Dog owners know that if there’s one thing that their furry companions hate, it’s fireworks and thunder. Needless to say, holidays like New Year’s Eve or the Fourth of July are not popular in the dog world. Loud noises can spook most dogs, but fireworks are especially stressful due to dogs’ sensitive hearing.
Collecchio, a small town in Italy, has decided to take steps to reduce the stress of dogs during fireworks season. The local government has passed a law stipulates that the fireworks set off in town must be silent in order to reduce the stress that loud noises cause animals. Setti Fireworks, which manufactures silent fireworks that can be customized for each event, has supplied Collecchio with silent fireworks.
In order to combat the fear dogs feel when they hear fireworks, ThunderWorks’ founder, Phil Blizzard, whose dog Dosi who was extremely afraid by thunderstorms and fireworks, invented the ThunderShirt after a friend suggested trying a snug wrap, like swaddling an infant, to calm Dosi down. During a bad storm, Blizzard wrapped Dosi into an old t-shirt and used packing tape to create mild pressure. Dosi calmed down almost immediately and lay down for the duration of the storm.
The ThunderShirt was inspired by livestock behavior expert and autism-awareness-advocate Temple Grandin, who created a “hug machine” for humans with autism after seeing how a light squeeze relaxed cows before slaughter. Deep Pressure Therapy is now used to help relax people with autism.
Collecchio is not the only town that has taken measure to ease dogs’ fears during the holiday season. In Canada, Banff in Alberta has used low-noise pyrotechnics to celebrate Canada Day on July 1.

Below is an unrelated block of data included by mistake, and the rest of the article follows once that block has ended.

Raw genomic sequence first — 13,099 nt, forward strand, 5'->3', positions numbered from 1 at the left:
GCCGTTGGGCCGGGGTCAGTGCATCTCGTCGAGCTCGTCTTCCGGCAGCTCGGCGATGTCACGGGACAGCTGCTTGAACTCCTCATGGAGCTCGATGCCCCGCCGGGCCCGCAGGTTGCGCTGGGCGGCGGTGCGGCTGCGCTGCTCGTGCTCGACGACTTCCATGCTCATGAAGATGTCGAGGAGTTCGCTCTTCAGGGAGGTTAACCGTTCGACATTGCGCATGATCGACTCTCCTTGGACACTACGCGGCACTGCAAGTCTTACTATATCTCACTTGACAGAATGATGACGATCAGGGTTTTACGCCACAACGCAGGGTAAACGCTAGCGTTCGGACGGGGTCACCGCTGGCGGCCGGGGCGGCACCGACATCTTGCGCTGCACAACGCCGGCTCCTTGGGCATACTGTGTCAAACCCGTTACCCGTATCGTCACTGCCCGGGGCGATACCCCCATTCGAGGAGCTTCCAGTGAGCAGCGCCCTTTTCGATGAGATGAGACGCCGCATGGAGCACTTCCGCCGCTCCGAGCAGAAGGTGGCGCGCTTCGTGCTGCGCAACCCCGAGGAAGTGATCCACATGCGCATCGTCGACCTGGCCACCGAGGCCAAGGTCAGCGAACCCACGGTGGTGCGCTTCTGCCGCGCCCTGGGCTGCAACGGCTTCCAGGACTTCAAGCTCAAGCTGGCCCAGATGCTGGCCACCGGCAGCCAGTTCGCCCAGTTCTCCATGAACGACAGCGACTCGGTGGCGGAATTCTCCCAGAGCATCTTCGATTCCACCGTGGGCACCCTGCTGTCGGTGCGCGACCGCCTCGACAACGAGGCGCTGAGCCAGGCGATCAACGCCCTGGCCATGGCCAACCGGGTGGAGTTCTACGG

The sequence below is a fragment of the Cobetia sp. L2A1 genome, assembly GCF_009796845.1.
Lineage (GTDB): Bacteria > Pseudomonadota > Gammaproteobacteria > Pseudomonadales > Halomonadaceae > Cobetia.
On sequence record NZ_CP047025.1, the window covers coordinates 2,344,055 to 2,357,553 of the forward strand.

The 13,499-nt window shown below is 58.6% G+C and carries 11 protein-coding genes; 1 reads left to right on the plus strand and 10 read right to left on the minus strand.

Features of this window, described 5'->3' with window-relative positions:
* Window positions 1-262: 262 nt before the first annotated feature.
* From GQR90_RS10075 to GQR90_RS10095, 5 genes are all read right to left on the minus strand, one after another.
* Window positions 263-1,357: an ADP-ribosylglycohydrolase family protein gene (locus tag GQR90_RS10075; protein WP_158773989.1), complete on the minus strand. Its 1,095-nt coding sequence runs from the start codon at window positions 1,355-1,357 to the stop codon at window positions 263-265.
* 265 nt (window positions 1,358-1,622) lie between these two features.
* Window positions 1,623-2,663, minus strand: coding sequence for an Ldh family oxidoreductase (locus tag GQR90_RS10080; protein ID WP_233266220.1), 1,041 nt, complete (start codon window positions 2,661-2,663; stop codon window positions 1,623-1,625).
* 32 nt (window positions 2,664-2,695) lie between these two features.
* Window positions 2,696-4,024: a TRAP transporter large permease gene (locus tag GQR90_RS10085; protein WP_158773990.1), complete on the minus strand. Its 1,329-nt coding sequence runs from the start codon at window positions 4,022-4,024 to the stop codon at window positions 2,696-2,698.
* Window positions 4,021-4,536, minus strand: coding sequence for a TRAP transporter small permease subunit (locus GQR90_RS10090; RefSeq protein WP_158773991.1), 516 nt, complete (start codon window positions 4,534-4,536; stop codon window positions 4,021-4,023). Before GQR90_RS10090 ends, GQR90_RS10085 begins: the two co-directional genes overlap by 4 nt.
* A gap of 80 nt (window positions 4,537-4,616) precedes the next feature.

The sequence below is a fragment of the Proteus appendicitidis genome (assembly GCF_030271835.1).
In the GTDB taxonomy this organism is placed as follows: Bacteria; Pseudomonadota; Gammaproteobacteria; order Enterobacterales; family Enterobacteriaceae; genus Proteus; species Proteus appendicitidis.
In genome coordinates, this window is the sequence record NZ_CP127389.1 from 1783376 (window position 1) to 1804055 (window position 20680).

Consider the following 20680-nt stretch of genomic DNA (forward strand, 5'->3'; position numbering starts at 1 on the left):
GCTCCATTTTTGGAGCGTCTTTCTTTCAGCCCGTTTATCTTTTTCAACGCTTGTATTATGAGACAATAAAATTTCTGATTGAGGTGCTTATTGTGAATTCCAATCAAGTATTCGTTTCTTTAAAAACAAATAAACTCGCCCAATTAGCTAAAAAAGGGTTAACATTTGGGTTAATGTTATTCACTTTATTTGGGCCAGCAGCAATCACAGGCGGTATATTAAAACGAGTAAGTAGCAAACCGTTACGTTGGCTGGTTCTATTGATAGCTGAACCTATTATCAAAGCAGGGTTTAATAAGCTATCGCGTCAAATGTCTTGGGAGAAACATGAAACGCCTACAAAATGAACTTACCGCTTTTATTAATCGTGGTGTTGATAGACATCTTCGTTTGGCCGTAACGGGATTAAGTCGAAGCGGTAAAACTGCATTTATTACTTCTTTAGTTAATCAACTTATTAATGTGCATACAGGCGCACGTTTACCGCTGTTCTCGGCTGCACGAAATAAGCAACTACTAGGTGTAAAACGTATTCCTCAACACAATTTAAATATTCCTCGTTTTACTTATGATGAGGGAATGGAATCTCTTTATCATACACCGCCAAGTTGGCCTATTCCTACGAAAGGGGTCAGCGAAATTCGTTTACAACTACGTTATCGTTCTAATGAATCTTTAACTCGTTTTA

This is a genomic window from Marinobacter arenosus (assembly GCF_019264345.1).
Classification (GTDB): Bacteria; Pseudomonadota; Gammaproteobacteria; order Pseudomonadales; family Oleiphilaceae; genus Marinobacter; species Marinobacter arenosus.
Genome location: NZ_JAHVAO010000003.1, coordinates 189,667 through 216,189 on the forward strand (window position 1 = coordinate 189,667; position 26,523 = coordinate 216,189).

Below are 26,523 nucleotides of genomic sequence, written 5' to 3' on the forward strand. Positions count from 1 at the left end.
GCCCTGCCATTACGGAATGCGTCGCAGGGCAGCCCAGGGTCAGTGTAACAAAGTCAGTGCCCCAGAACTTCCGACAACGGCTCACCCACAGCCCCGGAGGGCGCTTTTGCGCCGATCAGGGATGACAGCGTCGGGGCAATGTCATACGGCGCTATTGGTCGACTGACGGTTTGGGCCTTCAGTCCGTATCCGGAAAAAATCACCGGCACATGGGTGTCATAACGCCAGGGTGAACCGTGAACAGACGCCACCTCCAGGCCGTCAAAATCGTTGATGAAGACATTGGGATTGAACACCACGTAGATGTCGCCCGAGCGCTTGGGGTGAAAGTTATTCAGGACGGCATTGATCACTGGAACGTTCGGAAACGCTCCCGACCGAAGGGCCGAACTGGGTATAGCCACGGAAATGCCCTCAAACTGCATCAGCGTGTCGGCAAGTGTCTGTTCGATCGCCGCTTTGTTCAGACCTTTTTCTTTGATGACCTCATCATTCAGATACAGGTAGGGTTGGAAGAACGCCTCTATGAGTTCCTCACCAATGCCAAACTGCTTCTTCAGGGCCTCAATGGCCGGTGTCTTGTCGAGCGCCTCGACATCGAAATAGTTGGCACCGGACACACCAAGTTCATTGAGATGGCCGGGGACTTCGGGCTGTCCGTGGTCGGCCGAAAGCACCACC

“We wanted to minimize the impact on wildlife in the townsite and obviously the surrounding national park, as loud fireworks can be stressful to them,” Banff Deputy Mayor Corrie DiManno said. “And for us, moving to special-effect pyrotechnics helps us to walk the talk, so to speak. We consider ourselves leaders in this area of environmental preservation so we wanted to make sure that we were doing all we can.”
The resort town located within Banff National Park in the Rocky Mountains is home to many wildlife species, including elk, grizzly bears, caribou, gray wolves, deer, bighorn sheep, and bison.
“Anybody who’s had a cat and dog in the vicinity of fireworks knows often what it’s like ― you’ve got a pet adapted to an urban environment and often they run away or hide under the bed. So you can imagine the impact that might have on wild animals,” Reg Bunyan, vice president of the Bow Valley Naturalists.
Both Collecchio and Banff are setting an example for other cities and towns around the world that want to watch out for animal welfare.
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